One of the most troublesome questions in the field of ethics is how to specify the truth conditions of evaluative assertions (technically, this is a metaethical issue). It is a fairly routine assumption in our time that when it comes to any issue of value there simply is no matter of fact about it. Hilary Putnam saw this sense of a strict dichotomy between facts and values as having “the status of a cultural institution” (see his 1981 Reason, Truth & History, ch. 6).
Of course this has not stopped people in general from having and making judgments of value in a universalist manner. I was reminded of one such judgment watching the following video posted on information aesthetics, an animated movie made up of the words from The Universal Declaration of Human Rights. Adopted and proclaimed by the UN General Assembly on 10 December, 1948, this notion of human rights is presented as universally normative, ” a common standard of achievement for all peoples and all nations” (from the Preamble).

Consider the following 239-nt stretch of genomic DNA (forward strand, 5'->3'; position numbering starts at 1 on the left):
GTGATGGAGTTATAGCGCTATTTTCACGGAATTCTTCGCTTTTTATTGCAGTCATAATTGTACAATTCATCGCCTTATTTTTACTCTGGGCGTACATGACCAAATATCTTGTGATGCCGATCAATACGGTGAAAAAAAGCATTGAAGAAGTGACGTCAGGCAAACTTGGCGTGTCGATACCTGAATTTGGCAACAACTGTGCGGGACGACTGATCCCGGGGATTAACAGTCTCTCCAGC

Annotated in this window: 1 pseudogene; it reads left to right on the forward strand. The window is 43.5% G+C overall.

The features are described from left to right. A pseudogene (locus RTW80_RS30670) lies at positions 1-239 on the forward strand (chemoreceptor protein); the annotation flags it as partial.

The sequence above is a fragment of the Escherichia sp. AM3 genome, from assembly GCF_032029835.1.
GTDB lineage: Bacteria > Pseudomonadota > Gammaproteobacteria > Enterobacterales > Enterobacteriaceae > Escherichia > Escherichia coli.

But what exactly is it that would make true and universally valid such an evaluative assertion? Is it enough to say it is true by virtue of being intuitive or self-evident? Is it rooted somehow in the natural structure of the world? Is it an analytically undeniable aspect of pure reason? Is it revealed as true from some divine source or will, however one conceives of God? Or, is it finally ungrounded and reducible to the attitudes and orientations of a particular culture or individual?
Take a look at the movie, and submit your ‘metaethical vote’